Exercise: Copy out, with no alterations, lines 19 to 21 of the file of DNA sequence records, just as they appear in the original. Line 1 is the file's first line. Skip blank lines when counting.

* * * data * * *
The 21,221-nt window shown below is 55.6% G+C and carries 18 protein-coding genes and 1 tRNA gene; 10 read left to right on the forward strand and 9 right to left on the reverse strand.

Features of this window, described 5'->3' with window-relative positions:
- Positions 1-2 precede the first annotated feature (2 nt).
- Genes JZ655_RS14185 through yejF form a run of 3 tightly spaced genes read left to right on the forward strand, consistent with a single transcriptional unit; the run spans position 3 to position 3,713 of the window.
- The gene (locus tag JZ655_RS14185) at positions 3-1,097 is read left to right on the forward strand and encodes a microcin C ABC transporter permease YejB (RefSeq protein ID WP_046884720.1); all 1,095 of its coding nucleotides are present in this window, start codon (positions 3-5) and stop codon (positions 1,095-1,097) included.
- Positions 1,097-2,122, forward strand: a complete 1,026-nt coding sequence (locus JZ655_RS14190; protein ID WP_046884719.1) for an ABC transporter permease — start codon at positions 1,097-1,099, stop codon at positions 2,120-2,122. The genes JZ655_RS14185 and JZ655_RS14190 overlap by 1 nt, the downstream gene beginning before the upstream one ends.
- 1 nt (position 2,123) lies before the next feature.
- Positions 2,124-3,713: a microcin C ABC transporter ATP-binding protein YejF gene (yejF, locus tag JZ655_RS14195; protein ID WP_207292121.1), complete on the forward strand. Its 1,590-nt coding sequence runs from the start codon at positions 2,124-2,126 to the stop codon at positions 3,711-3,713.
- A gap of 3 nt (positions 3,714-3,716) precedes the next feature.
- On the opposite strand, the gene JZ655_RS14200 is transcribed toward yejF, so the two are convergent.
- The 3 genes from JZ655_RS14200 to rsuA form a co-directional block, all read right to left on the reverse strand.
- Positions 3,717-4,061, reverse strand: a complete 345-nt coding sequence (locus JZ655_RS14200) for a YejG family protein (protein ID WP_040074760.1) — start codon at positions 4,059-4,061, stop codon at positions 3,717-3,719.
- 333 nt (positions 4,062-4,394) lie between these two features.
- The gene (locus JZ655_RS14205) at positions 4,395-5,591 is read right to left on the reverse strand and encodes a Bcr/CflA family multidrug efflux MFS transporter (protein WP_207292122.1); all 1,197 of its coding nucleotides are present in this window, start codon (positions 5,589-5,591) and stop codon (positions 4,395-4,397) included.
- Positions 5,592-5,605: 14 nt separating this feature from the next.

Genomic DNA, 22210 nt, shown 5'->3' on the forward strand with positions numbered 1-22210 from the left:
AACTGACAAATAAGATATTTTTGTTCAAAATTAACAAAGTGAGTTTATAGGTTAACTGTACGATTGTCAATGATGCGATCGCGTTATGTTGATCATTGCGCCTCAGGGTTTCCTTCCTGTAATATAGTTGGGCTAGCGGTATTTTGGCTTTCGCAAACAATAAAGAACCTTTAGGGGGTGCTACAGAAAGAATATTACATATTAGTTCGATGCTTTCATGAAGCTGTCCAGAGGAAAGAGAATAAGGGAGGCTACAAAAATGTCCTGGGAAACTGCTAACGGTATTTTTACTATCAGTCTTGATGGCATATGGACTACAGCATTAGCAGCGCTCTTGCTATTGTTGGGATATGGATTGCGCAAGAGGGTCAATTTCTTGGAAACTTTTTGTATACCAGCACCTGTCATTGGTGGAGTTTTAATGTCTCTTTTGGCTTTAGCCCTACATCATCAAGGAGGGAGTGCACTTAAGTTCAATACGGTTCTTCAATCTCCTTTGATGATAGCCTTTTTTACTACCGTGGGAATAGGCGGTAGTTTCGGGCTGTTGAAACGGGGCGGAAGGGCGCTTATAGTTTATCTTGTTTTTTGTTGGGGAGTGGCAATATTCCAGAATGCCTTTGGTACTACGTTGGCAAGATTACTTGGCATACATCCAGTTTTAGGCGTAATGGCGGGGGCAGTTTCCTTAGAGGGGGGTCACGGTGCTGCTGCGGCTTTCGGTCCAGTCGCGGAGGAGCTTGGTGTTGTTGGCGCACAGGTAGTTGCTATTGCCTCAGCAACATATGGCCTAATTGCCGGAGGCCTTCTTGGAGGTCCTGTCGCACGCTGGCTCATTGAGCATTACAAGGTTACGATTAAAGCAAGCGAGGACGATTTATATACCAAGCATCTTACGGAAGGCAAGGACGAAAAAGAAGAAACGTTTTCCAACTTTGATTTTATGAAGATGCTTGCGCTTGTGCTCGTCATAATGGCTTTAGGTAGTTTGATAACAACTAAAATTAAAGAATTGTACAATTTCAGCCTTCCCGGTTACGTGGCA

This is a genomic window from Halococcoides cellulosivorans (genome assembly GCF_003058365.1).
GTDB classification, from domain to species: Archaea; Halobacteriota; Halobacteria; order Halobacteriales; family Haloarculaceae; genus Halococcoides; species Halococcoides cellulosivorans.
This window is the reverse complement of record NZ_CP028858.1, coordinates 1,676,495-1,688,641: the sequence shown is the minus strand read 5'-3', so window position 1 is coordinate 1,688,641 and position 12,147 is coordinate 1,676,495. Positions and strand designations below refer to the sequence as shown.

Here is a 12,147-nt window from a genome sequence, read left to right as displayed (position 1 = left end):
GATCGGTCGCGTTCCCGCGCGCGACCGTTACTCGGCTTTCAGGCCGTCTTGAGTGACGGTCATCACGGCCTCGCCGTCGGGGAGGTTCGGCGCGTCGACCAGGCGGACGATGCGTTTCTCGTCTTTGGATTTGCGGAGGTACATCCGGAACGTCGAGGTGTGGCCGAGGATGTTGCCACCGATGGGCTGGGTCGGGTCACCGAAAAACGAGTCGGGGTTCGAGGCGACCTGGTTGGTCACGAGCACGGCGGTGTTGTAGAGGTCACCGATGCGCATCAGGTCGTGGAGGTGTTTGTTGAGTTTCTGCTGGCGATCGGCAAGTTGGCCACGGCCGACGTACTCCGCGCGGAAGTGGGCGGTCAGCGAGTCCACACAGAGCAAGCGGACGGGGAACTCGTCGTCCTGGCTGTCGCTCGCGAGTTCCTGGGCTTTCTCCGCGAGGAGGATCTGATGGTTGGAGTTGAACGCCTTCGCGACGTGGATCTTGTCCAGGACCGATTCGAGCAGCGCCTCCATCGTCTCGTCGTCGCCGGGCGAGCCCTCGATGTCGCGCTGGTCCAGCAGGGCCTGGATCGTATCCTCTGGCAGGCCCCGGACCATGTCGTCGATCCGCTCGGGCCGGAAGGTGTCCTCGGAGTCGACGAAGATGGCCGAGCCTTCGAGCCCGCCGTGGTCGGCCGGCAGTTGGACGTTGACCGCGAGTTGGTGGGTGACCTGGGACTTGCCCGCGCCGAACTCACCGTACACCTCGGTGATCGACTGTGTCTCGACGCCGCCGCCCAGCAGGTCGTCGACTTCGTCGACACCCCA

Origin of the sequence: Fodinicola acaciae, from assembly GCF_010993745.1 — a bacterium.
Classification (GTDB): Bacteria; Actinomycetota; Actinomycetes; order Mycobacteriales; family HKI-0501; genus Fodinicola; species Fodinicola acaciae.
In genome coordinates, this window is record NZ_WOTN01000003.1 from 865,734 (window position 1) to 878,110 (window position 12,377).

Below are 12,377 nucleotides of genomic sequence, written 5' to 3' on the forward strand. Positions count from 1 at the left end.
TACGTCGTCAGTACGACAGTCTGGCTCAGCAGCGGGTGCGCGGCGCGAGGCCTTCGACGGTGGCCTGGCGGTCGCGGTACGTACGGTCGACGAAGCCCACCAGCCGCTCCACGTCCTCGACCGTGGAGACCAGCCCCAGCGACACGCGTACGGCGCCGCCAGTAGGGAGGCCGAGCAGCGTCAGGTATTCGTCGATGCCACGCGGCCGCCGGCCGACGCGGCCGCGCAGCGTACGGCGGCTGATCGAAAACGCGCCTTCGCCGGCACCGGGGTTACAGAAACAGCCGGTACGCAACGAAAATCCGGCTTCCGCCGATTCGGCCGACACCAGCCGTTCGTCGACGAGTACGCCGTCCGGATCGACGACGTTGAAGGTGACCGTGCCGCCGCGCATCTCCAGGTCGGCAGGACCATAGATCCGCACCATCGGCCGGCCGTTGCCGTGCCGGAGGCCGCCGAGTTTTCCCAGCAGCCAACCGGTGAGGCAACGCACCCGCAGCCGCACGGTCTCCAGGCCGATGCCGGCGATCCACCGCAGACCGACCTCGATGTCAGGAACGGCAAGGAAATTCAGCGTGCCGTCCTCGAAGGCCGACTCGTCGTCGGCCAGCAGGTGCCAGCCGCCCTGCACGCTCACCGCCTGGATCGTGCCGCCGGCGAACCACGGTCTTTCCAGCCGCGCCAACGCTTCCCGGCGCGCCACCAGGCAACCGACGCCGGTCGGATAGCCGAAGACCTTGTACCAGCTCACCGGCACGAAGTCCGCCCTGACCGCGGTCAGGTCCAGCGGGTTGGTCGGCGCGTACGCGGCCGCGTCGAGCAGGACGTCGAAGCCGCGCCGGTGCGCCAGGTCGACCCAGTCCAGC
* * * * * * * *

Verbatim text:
GTDB classification, from domain to species: Archaea; Halobacteriota; Halobacteria; order Halobacteriales; family Haloarculaceae; genus Halococcoides; species Halococcoides cellulosivorans.
This window is the reverse complement of record NZ_CP028858.1, coordinates 1,676,495-1,688,641: the sequence shown is the minus strand read 5'-3', so window position 1 is coordinate 1,688,641 and position 12,147 is coordinate 1,676,495. Positions and strand designations below refer to the sequence as shown.

Here is a 12,147-nt window from a genome sequence, read left to right as displayed (position 1 = left end):